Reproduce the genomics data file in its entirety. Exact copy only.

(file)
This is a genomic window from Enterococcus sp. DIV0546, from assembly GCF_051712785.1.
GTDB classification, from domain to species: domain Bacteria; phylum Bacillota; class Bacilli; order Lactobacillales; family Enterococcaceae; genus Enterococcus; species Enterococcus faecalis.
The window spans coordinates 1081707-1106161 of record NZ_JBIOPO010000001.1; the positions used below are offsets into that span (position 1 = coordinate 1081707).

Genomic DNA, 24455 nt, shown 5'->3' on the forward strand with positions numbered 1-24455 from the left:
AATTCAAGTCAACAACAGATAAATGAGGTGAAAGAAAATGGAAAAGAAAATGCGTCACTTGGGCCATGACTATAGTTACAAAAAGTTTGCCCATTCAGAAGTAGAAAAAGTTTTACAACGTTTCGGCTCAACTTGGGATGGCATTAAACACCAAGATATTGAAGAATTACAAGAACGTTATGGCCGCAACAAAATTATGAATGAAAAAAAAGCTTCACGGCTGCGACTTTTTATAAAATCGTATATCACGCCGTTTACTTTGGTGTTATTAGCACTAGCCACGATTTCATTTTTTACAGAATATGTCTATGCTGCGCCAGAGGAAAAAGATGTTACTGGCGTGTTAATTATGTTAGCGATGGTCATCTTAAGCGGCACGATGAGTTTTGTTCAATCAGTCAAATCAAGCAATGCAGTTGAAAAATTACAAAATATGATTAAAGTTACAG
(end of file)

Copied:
This is a genomic window from Enterococcus sp. DIV0546, from assembly GCF_051712785.1.
GTDB classification, from domain to species: domain Bacteria; phylum Bacillota; class Bacilli; order Lactobacillales; family Enterococcaceae; genus Enterococcus; species Enterococcus faecalis.
The window spans coordinates 1081707-1106161 of record NZ_JBIOPO010000001.1; the positions used below are offsets into that span (position 1 = coordinate 1081707).

Genomic DNA, 24455 nt, shown 5'->3' on the forward strand with positions numbered 1-24455 from the left:
AATTCAAGTCAACAACAGATAAATGAGGTGAAAGAAAATGGAAAAGAAAATGCGTCACTTGGGCCATGACTATAGTTACAAAAAGTTTGCCCATTCAGAAGTAGAAAAAGTTTTACAACGTTTCGGCTCAACTTGGGATGGCATTAAACACCAAGATATTGAAGAATTACAAGAACGTTATGGCCGCAACAAAATTATGAATGAAAAAAAAGCTTCACGGCTGCGACTTTTTATAAAATCGTATATCACGCCGTTTACTTTGGTGTTATTAGCACTAGCCACGATTTCATTTTTTACAGAATATGTCTATGCTGCGCCAGAGGAAAAAGATGTTACTGGCGTGTTAATTATGTTAGCGATGGTCATCTTAAGCGGCACGATGAGTTTTGTTCAATCAGTCAAATCAAGCAATGCAGTTGAAAAATTACAAAATATGATTAAAGTTACAG